Troubled Water

On a Saturday morning, a couple drives to a local spring off Route 78, where a concrete slab with a group of three pipes protruding from a hillside spills water into another concrete tub.  

The Franks, Josh and Cheyenne, love the Buchtel Watering Hole, and they come to the spring once a week.  

“I’ve been drinking this water since I first moved here when I was like eight years old,” Josh says.  

Each year, more than 1,000 people visit this area, George Addis, Buchtel City Councilmember says. While this is a source of water for many, the Athens City-County Health Department cannot recommend the use of the spring.  

“I cannot comment on whether it’s a good or bad water source,” says Jack Pepper, administrator of the Athens City-County Health. “All I can tell you that is because it is unapproved, it hasn’t gone through the regulatory process to ensure that it’s safe.”  

Pepper says he hopes the owner of the spring will go through the regulatory process of testing the water, but because the water is on private property, the health department can’t do much besides recommending not to drink the water.  

Another reason the Perry Tribune said the water source has not been tested is because of the way the trough and lake was constructed, a test could go from negative to positive in a matter of one rain storm.  

While the health department says they were unsure who the owner of the spring is, the Perry Tribune said the water that runs from an underground lake is owned by a Nelsonville resident, Jack Oakley. 

 But, the Tribune says the trough, itself, is on public land. Addis said he believes the lake originally came from an old coal mine. But, according to the Perry Tribune, the lake was used to move supplies to the mine.  

Legend has it that the hoof prints of the donkeys that pulled the mine carts are still visible inside. listed a test they had done that said the water was in the 300 range. According to the Safe Drinking Water Foundation, this is considered safe.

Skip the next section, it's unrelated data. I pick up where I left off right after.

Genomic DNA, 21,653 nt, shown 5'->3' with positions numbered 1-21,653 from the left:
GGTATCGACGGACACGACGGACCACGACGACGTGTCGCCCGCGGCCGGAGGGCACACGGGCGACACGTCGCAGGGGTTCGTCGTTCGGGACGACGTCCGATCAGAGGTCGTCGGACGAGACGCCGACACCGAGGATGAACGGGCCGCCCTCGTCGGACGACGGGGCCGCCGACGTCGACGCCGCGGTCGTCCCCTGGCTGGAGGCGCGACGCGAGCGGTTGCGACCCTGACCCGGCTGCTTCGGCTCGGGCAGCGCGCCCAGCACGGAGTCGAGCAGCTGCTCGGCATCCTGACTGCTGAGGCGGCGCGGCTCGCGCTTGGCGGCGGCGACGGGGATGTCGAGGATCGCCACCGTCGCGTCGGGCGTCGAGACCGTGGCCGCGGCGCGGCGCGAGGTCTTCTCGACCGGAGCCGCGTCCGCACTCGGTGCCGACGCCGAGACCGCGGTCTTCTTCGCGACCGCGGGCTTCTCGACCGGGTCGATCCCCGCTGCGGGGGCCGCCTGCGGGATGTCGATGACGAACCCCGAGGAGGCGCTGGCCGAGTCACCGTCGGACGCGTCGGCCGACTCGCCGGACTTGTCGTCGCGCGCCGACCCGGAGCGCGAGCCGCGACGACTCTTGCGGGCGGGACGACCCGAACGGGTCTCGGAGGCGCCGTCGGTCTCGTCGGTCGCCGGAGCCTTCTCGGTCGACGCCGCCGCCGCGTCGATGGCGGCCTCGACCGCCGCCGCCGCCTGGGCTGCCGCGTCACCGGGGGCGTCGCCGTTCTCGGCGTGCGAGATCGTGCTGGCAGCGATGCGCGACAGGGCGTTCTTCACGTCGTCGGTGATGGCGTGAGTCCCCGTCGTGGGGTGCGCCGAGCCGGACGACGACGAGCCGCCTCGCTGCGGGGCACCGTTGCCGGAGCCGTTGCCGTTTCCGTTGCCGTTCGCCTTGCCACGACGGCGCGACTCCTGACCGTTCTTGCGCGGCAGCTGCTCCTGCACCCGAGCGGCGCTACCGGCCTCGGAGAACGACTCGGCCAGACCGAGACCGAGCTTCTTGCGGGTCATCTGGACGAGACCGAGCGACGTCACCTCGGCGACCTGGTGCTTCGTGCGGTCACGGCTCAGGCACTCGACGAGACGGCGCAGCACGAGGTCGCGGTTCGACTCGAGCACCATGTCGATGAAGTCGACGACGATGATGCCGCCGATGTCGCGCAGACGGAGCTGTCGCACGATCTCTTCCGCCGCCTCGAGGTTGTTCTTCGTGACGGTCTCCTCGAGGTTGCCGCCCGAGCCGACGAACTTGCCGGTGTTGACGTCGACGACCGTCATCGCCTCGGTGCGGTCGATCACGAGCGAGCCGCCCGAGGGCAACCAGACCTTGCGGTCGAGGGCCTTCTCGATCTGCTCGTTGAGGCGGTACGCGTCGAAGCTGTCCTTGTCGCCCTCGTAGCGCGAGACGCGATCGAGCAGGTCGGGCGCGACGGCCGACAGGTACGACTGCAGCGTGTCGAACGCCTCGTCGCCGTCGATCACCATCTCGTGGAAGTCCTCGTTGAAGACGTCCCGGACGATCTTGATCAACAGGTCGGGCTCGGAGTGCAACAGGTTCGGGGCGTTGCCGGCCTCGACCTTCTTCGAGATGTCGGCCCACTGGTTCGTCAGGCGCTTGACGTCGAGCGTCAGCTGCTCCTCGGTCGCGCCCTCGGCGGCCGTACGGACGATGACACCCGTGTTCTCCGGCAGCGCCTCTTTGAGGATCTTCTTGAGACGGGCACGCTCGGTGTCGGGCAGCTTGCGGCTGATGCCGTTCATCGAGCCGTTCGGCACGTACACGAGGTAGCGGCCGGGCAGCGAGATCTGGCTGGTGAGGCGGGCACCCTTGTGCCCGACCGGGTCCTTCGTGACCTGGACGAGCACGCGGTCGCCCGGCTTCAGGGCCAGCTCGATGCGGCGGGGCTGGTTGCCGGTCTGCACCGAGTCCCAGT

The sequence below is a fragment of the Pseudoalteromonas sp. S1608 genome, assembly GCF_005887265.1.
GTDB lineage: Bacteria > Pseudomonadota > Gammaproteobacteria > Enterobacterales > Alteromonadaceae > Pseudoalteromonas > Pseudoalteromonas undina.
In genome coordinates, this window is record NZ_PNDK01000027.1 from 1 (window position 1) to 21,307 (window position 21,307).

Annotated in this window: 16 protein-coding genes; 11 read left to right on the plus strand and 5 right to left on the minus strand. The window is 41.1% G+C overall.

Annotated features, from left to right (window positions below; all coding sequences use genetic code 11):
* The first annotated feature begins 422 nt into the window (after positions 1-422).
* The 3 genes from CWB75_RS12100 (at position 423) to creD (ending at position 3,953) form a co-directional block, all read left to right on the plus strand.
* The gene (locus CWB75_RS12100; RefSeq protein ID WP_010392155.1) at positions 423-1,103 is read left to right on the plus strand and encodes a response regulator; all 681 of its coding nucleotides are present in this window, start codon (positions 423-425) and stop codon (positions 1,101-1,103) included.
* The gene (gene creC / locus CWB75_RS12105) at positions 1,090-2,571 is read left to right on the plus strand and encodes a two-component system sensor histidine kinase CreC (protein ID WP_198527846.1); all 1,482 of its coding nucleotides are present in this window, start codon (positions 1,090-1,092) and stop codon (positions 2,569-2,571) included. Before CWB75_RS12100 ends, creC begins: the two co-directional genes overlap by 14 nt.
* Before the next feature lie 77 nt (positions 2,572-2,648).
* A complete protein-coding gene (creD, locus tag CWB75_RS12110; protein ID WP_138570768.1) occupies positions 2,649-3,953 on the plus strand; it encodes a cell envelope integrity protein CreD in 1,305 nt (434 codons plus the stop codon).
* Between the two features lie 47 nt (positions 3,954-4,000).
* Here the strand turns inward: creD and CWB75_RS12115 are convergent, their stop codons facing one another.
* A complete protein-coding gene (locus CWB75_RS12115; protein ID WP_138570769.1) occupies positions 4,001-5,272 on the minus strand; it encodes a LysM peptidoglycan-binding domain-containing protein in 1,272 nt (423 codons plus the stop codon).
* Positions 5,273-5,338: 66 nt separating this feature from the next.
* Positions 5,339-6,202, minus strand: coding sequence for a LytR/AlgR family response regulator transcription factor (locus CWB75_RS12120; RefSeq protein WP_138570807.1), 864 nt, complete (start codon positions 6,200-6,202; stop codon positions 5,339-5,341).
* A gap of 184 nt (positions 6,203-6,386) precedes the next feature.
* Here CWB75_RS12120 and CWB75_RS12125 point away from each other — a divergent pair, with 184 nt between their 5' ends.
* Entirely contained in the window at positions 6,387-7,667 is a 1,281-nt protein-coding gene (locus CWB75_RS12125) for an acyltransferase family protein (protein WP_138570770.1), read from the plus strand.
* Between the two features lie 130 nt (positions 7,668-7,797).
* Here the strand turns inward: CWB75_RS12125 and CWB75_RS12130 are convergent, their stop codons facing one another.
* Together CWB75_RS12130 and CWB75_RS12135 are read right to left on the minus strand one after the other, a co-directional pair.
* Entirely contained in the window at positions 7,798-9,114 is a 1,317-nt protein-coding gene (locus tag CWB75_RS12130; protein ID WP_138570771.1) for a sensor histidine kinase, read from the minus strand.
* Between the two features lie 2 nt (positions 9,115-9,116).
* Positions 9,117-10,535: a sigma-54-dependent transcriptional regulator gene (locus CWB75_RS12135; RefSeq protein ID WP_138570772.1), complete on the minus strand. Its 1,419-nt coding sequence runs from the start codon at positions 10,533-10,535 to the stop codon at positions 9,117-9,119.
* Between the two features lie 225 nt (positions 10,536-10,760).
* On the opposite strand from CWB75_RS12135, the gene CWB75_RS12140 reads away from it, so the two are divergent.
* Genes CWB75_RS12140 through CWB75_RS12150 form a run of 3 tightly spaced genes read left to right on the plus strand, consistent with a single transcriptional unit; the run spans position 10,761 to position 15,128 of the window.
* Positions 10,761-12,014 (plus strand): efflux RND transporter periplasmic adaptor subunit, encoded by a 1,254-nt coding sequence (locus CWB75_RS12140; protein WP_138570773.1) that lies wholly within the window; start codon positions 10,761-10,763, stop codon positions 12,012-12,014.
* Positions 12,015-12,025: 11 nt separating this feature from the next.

Because the stream originates from a coal mine, according to Addis, he says it may have sulfur. But, the Tribune says there is no recorded sulfur in the lake or pipes.  

According to the National Pesticide Information Center, there is no danger associated with low amounts of contact with sulfur. However, in large doses, diarrhea or a burning sensation may occur. 

Addis says he drinks the water every day, and another patron chimed in, “That’s why he’s so old.”   

Addis says a lot of Buchtel residents use this as their main source of water.   

“A lot of people really depend on this watering trough,” Addis says. “If it wasn’t for the watering trough, I don’t know what a lot of these people would do.”   

Some residents have wells, Addis says, but those can go dry in the summers and during droughts. 

“It is the best water in this part of the country,” Addis says.


Southeast Ohio strives to spotlight the culture and community within our 21-county region and aims to inform, entertain and inspire readers with stories that hit close to home. Southeast Ohio is the first student-produced regional magazine in the country. Every semester, approximately 25 students enrolled in Ohio University’s E.W. Scripps School of Journalism produce an issue of the magazine, which is published in print twice a year. The staff generates story ideas, conducts interviews, writes stories and designs the magazine in only 15 weeks. The magazine has won several Regional Mark of Excellence Awards from the Society of Professional Journalists.